Wednesday, July 11, 2007

Dark Ages Bush

By Michael J.W. Stickings

From the Times:

Former Surgeon General Richard H. Carmona told a Congressional committee [yesterday] that top officials in the Bush administration repeatedly tried to weaken or suppress important public health reports because of political considerations.

Dr. Carmona, who served as surgeon general from 2002 to 2006, said White House officials would not allow him to speak or issue reports about stem cells, emergency contraception, sex education, or prison, mental and global health issues because of political concerns. Top administration officials delayed for years and attempted to “water down” a landmark report on secondhand tobacco smoke, he said in sworn testimony before the House Committee on Oversight and Government Reform.

He was ordered to mention President Bush three times on every page of every speech he gave, Dr. Carmona said. He was asked to make speeches to support Republican political candidates and to attend political briefings, at least one of which included Karl Rove, the president’s senior political adviser, he said.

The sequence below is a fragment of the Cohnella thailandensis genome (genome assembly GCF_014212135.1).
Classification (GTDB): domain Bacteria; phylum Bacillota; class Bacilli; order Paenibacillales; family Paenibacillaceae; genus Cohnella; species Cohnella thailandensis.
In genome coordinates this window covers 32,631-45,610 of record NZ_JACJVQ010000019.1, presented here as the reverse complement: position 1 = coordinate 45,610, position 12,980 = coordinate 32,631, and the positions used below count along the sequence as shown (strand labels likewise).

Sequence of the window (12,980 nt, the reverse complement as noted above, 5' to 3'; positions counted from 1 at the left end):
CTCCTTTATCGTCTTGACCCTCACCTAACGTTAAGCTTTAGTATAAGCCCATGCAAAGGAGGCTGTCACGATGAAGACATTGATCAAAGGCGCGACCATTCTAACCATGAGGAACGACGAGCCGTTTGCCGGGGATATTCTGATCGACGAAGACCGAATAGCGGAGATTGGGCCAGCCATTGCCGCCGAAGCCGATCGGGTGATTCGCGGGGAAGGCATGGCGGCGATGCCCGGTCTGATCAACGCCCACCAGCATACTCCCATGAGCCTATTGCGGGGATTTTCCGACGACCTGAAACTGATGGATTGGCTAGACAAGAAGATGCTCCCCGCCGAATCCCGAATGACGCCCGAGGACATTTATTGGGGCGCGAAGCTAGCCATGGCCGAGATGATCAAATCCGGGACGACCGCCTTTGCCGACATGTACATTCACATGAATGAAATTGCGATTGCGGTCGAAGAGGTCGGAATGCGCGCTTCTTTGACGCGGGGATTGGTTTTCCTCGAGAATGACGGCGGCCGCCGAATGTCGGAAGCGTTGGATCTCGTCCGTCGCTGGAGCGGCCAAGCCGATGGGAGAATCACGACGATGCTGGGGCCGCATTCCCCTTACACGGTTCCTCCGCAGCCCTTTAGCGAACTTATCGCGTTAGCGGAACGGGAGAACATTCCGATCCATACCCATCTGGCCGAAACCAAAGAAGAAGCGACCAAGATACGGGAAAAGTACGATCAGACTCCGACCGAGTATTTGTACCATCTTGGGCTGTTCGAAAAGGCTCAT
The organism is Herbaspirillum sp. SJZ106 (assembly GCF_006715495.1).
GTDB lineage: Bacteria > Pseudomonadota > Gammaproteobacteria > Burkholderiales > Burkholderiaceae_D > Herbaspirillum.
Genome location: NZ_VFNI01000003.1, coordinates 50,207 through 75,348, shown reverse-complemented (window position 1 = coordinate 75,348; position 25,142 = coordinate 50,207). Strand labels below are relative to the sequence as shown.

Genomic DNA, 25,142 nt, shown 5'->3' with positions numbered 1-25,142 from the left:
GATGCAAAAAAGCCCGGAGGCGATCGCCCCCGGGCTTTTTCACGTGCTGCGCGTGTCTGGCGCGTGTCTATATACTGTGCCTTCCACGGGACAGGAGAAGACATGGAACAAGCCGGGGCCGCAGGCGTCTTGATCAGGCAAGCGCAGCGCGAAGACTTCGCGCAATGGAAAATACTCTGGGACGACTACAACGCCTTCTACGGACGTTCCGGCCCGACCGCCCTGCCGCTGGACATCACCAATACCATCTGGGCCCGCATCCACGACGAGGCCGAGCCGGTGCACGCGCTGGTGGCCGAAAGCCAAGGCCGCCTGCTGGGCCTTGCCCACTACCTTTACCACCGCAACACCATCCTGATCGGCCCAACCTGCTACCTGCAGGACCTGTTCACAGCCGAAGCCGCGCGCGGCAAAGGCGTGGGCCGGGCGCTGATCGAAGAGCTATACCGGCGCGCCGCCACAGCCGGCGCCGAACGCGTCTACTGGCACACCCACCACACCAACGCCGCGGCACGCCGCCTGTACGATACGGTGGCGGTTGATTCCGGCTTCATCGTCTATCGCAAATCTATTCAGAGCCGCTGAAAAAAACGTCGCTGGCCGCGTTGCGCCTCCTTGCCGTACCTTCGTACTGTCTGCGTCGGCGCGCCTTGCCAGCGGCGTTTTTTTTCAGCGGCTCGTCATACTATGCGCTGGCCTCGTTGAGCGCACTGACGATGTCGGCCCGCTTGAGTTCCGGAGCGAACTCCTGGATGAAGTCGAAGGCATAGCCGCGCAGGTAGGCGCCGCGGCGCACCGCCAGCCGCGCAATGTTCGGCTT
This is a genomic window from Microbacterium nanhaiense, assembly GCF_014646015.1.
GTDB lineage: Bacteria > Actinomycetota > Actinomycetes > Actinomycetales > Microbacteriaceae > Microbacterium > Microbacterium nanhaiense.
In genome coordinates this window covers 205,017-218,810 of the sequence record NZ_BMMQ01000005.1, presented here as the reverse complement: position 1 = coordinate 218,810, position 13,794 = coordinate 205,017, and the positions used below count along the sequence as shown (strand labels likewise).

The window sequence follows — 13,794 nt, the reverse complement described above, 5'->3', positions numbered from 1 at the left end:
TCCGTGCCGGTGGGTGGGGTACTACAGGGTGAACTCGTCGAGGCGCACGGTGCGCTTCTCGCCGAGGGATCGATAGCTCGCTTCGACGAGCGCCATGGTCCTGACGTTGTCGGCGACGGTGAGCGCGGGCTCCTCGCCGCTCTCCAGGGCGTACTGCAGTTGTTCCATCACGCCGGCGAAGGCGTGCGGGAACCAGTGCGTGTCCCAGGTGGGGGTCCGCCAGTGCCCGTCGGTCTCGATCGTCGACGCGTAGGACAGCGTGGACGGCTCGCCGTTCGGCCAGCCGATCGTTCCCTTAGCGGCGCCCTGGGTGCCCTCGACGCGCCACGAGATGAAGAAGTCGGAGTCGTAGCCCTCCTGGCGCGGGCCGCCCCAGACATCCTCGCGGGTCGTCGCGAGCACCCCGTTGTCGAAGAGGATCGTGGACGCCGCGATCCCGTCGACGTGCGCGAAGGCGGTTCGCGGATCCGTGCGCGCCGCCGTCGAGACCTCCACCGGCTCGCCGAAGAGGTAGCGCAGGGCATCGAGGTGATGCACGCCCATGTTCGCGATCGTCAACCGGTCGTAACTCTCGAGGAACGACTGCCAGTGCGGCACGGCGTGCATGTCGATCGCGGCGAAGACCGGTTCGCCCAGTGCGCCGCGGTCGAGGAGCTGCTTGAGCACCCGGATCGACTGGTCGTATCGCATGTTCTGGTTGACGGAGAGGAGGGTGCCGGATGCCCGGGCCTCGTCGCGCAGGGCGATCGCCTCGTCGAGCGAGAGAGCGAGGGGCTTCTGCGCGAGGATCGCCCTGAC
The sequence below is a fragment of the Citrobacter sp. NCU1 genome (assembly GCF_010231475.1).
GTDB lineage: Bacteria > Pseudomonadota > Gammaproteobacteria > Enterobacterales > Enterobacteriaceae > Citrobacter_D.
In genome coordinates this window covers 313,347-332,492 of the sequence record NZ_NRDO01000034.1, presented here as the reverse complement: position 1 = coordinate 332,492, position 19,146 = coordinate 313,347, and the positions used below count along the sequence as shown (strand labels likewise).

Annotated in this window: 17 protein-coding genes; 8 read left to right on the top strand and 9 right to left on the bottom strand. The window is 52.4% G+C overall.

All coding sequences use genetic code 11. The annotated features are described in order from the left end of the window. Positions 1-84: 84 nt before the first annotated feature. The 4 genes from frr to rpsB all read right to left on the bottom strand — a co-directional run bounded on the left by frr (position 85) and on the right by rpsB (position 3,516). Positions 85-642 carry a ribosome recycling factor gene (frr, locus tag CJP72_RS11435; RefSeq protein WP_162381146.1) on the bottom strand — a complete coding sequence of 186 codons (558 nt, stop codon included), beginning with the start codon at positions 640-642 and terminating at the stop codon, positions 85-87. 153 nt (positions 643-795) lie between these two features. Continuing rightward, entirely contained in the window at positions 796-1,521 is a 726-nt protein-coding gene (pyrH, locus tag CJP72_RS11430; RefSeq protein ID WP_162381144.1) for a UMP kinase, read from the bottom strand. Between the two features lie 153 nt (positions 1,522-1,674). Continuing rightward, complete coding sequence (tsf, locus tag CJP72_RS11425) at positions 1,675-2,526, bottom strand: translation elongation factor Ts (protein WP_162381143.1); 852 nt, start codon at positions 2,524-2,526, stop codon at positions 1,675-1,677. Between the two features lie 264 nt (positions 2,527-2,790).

And administration officials even discouraged him from attending the Special Olympics because, he said, of that charitable organization’s longtime ties to the Kennedy family.

So, to summarize: Bush (and his White House, and his administration) is against stem-cell research, against contraception, against sex education, for second-hand smoke, and against the Special Olympics. Among other flat-earth policies and beliefs.

Fantastic. Finally a presidency in full anti-enlightenment mode. I'm surprised they haven't taken the logical next steps and come out against, say, gravity. An apple fell on Newton's head? No, we can't talk about that.

For more, see Steve Benen, who is as good at tracking Bush's theocratic and anti-science tendencies as anyone out there in the blogosphere, or anywhere: "I started drawing up an informal list of non-partisan offices and federal agencies that the Bush gang have politicized to an unprecedented extent, but quickly gave up — the list was too long and it became too depressing."

And see Think Progress, which has the video of Carmona's testimony.

And see also Digby, Universal Health (with a lot of video), and The Democratic Daily.

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